White background with blue/teal poppies (drawn by Sarah Malm), falling randomly around a white box bordered with a light teal frame. Inside the middle white box is the title text done in teal font. Sending Love: Interview with Sarah Malm on Art, Business, and Life with Chronic Illness

Sending You Love: Interview With Sarah Malm on Art, Business, and Life with Chronic Illness

As you probably have guessed, I am not a trained medical health professional. What I am is a mom, a mimi, a retired teacher, a lover of nature and of music, as well as, someone living with chronic illnesses. I share my journey to provide some insight and hopefully ideas that may be helpful to others dealing with similar issues. Always, consult with your doctor before trying anything new.

White background scattered with blue/teal poppies drawn by Sarah Malm, with a white box outlined in a teal frame with the title: Sending you Love: Interview with Sarah Malm on Art, Business, and Life with Chronic Illness in dark teal font

Through my work as a blogger and as a member of the chronic illness community, I am fortunate to meet unique, talented people who understand what life is like when living with chronic illness. I met Sarah Malm through my friend, Alison Hayes of thrivingwhiledisabled.com. They became connected through a shared interest in creating an online workspace for those living with chronic illnesses. The group they created called Spoonie Coworking Space meets every Monday and Friday for one hour. During that time, the participants share what they are working on for the next 45 minutes and at the end, we touch base on what was accomplished. It was here, that I first connected with Sarah and learned about her business.

As often happens, we connect outside of those types of groups and begin to form a friendship. Sarah and I connected due to her heartfelt cards that for me spoke to difficult events that were going on in the lives of those I love. Her cards and other items helped me to reach out with love in a concrete way at a time when I felt helpless to do anything of consequence.

Then, Sarah began to reach out to learn more about my experience with LDN, EMDR, and other ways of living more FULLY despite chronic pain. For me, that has been the main way that I have discovered treatment options for Fibromyalgia, Interstitial Cystitis, and Complex PTSD. Living in a small, rural town, if I hadn’t made these connections I have no idea where I would be today; certainly, I would be much worse off.

And so, it is with great pleasure that I share Sarah’s story with all of you, PFL readers and community. Together, we can realize our potential and live FULL lives that sustain and nourish us.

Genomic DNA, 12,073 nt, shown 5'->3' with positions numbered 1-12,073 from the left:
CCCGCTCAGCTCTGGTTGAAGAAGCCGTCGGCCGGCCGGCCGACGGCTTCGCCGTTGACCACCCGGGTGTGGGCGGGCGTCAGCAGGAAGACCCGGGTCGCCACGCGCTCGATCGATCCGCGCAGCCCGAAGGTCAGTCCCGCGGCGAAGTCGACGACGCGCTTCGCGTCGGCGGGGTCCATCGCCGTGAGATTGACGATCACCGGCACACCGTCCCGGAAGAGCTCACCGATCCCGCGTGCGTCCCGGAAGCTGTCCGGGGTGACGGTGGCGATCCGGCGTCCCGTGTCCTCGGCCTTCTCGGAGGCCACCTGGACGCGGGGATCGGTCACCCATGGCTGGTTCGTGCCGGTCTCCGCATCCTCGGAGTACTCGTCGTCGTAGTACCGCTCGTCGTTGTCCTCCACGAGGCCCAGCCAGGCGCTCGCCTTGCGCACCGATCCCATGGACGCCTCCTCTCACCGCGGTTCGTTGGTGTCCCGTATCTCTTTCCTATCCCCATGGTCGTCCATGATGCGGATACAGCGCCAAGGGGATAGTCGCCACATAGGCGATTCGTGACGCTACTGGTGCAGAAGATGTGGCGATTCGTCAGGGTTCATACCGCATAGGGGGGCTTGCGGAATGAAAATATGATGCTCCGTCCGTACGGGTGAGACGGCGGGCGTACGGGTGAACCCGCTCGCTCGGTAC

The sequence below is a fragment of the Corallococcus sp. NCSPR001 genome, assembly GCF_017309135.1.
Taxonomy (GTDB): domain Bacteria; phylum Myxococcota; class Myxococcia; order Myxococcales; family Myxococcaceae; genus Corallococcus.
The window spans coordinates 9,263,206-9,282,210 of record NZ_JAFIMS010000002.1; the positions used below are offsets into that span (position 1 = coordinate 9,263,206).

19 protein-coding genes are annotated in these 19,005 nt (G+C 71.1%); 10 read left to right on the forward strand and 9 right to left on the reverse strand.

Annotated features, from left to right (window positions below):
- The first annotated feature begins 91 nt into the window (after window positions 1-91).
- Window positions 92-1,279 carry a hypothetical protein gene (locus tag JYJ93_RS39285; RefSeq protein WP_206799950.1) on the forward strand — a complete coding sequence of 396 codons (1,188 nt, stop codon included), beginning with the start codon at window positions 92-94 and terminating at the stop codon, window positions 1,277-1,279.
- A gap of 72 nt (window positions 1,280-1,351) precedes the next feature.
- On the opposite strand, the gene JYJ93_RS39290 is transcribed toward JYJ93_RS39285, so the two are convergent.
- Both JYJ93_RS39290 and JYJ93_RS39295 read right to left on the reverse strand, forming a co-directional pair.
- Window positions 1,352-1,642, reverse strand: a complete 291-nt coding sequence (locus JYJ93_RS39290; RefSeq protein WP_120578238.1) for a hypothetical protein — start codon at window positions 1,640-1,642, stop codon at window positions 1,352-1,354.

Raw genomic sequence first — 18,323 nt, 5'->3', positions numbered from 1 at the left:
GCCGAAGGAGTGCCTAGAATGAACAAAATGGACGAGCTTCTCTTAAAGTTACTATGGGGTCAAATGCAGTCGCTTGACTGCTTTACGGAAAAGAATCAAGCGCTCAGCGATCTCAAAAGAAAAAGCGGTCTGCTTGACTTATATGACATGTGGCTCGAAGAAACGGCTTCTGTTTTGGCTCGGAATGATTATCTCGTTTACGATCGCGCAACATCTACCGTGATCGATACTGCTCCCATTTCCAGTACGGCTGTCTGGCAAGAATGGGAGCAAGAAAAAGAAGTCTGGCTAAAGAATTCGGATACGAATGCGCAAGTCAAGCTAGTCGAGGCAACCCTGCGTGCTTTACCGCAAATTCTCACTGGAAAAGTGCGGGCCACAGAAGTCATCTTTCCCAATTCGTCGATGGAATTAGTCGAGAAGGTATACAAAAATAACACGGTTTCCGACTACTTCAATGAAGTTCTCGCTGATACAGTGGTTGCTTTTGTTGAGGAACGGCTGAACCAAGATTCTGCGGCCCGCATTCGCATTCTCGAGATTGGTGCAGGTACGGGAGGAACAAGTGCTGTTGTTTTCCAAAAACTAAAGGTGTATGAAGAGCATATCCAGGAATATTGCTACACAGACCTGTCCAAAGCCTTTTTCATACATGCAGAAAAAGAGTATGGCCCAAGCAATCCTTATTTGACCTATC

Square image with a white background and light blue/teal poppies (drawn by Sarah Malm) scattered around a framed white box with light teal outline. Inside a square teal frame is an image of Sara.  Her face looks serious, she's wearing glasses and a red sweatshirt.  Holding up her left hand, she's written "I'm imperfect & I'm enough!" on her palm, holding it up next to her face.
Photo was taken & text from Sarah Malm Design FB Page post
This photo was taken 8 or 9 years ago when I was reading The Gifts of Imperfection by Brene Brown. About the same time, I had started creating greeting cards. It has been quite a journey! Personal transformation, divorce, new marriage, and my artwork have expanded and transformed, too. I am still imperfect—always imperfect—but that doesn’t stop me from growing and learning.

Hello Sarah. Tell the PFL Community a bit about yourself.

Hi, thanks for having me, Katie. My name is Sarah Malm. I live in St. Paul, Minnesota with my husband, Stephen, and our dog Baxter. We married a little over two years ago after deciding to move to a downtown apartment near a lovely park that often hosts live music. We looked forward to enjoying free concerts and using the park for walks with Baxter.

But then, the pandemic happened, so it has been a bit of a different experience than we had envisioned. Luckily, the space we live in is beautiful, since I spend nearly all my time there. I have set up a wonderful art space, which has been a big part of my life for several years and has even, in the last year, led to my business Sarah Malm Designs. Just recently, I left my part-time job at a church to focus solely on my business and my new endeavor SENDING YOU LOVE podcast which is coming soon.